A Few StatisticsAug 03 2012 by
My husband loves numbers – he should have been a mathematician. The past few weeks I’ve been working on completing my certification in Plant Based Nutrition through eCornell and the course has been a treasure chest of information. I’ve been sharing some of the information with him and it’s been interesting to say the least! For instance, did you know that the Standard American Diet is made up of 51% Oil and Refined Carbohydrates, 42% food from animals and 5% fruit and vegetables (2% of the 5% is compromised of potato chips and french fries). Amazing isn’t it? It’s no wonder that disease and cancer is on the rise!
One of my fellow students posted an article from The World Preservation Foundation and it contained some statistics that I thought were not only alarming but important for everyone to take note of. Please feel free to share and pass these along.
- Raising livestock and their by-products account for at least 32.6 billion tons of carbon dioxide equivalents per year, or 51 percent of annual worldwide green house gas (GHG) emissions.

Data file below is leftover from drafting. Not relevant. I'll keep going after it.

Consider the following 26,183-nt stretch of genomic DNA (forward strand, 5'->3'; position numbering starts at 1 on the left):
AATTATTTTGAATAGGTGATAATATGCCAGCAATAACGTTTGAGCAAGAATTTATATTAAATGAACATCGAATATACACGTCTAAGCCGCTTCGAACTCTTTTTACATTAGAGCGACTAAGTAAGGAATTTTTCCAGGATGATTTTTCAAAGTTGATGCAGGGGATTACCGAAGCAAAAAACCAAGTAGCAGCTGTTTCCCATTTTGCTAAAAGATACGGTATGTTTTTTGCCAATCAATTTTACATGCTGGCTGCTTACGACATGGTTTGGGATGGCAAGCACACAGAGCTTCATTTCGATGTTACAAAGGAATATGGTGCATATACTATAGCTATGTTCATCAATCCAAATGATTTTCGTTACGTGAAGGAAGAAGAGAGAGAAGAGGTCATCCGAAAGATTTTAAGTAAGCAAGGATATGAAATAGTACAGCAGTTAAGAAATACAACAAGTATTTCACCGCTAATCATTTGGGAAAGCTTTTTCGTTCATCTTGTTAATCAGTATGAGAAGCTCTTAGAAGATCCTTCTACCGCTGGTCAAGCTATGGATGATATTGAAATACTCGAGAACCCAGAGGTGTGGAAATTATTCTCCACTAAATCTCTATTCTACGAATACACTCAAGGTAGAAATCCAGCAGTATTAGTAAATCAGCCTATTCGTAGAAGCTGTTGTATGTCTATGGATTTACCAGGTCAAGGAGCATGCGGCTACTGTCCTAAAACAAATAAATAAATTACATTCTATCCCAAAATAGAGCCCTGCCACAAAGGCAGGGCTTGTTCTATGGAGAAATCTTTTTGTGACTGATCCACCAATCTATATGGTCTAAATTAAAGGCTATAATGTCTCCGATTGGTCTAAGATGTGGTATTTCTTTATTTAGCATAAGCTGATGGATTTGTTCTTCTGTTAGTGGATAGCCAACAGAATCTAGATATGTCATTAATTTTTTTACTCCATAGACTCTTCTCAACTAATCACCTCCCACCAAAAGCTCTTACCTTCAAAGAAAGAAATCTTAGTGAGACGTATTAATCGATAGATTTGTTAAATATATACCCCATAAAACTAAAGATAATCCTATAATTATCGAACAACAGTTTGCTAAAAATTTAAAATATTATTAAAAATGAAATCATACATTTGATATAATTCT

- Thirty percent of the entire land surface of Earth is devoted to livestock production, including plants used to feed the livestock.
- Replacing meat with plant-derived sources of calories and protein could reduce the land area required to feed the human population by more than 80 percent and recover about 25 percent of the landf or restoration, solar energy capture, or other eco-friendly purposes.
- Between 23-30 percent of our global ecological footprint comes from agriculture, primarily livestock production.
- Beef takes 70 times more land to produce than vegetables.
- 80 percent of the world’s soy production is consumed by livestock.
- About 50 percent of the world’s grain supply is used to feed livestock. This is while almost 11 million children who live in the countries where these feed grains are grown, die ironically of hunger each year.
- In 2009, for the first time, the number of people suffering from hunger exceeded 1 billion. This doesn’t include people facing hunger shortages from natural disasters.
- If all 6.78 billion people on Earth began consuming as many animal products as residents of the United States, we would need over 3 planet Earths to meet the demand. If all people on Earth became vegetarians, less than one Earth would be needed to meet food demands.